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"Corporate Welfare" Salvos Largely Spare S&T

January 31, 1997

Calls for an end to "corporate welfare" increased this week with an unusual coalition unveiling a list of targeted programs and nine senators calling for a commission to review federal subsidies to companies.

A coalition of liberal and conservative organizations has agreed to a list of twelve federal programs, including three technology-related programs, that should be terminated or modified because they are "corporate welfare."

Members of the Stop Corporate Welfare Coalition include the National Taxpayers Union, Friends of the Earth, and Ralph Nader's Public Citizen. The Coalition has worked with Rep. John Kasich (R-OH), chairman of the House Budget Committee, to identify target programs.

Among the programs targeted for elimination are three conducted through the Department of Energy: research on clean coal technology; fossil energy research; and, a pyroprocessing program that reprocesses spent nuclear fuel.

"The groups on the right would not allow tax breaks to be eliminated, and environmental groups allowed only programs that harm the environment to be included on the list," according to a statement by the U.S. Public Interest Research Group.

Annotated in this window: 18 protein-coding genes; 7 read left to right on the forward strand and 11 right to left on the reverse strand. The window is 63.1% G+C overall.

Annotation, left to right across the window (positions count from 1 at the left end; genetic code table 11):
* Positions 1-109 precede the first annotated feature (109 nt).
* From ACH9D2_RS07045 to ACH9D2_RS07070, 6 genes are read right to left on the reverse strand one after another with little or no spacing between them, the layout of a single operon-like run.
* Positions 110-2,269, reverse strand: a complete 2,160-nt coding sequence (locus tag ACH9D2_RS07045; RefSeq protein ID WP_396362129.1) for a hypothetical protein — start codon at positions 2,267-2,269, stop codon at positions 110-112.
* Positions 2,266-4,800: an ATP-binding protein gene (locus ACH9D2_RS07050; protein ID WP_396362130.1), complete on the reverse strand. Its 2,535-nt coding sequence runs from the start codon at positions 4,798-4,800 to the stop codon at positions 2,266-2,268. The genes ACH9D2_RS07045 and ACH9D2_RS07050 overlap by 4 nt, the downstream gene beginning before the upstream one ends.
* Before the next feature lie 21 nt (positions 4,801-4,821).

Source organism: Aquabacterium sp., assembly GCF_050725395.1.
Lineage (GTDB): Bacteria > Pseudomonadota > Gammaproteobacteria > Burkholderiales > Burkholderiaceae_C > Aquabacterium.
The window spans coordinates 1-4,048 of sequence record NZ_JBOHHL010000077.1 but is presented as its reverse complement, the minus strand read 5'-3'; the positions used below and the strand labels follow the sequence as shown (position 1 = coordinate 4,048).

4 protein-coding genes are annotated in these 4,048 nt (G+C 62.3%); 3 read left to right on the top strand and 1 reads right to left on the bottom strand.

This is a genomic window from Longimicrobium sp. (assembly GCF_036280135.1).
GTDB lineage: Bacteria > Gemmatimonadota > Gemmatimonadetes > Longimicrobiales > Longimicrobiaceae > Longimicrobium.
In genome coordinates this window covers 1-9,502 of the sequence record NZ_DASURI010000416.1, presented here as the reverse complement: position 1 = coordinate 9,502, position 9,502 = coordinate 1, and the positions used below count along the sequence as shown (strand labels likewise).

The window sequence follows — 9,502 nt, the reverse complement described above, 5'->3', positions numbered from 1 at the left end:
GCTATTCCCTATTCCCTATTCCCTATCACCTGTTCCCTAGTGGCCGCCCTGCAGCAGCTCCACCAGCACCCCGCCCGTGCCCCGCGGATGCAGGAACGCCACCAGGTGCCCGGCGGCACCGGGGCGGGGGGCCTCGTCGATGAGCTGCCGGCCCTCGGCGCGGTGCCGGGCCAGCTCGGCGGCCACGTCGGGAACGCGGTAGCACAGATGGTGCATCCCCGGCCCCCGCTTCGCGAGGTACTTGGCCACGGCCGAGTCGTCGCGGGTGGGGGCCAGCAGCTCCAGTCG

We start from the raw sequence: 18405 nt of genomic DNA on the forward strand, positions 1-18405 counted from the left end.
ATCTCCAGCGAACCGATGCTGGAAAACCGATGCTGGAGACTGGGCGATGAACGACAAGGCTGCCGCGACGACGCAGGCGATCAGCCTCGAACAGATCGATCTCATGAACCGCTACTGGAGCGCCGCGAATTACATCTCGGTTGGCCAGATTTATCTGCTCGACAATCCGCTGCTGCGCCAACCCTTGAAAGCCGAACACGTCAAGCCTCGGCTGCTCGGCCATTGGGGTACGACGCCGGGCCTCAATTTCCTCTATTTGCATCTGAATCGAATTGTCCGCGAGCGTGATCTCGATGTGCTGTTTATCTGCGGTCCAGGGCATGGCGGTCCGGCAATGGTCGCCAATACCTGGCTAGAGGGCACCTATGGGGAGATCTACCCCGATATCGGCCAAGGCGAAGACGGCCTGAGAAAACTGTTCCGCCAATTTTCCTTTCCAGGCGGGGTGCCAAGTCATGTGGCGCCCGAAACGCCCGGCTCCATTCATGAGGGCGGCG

At the same time, a Senate bill (S.207) has been introduced that would create a commission to perform a "comprehensive review of ...unfair corporate subsidies" and make recommendations on "the reform or elimination of such subsidies."

The Corporate Subsidy Reform Commission Act of 1997, sponsored by Sens. McCain (R-AZ), Thompson (R-TN), Kerry (D-MA), Feingold (D-WI), Kennedy (D-MA), Coats (R-IN), Glenn (D-OH), Lieberman (D-CT), and Brownback (R-KS), would establish a process to identify, review, reform, and eliminate "unnecessary and inequitable subsidies, including tax advantages" provided to businesses.

The bill specifically says that payments or tax advantages that are "awarded for the purposes of research and development in the broad public interest on the basis of a peer-reviewed... procedure" and "research and development that the private sector cannot reasonably be expected to undertake without federal support..." are not to be considered inequitable federal subsidies.

A similar bill was approved last session by the Governmental Affairs Committee, but not considered by the full Senate.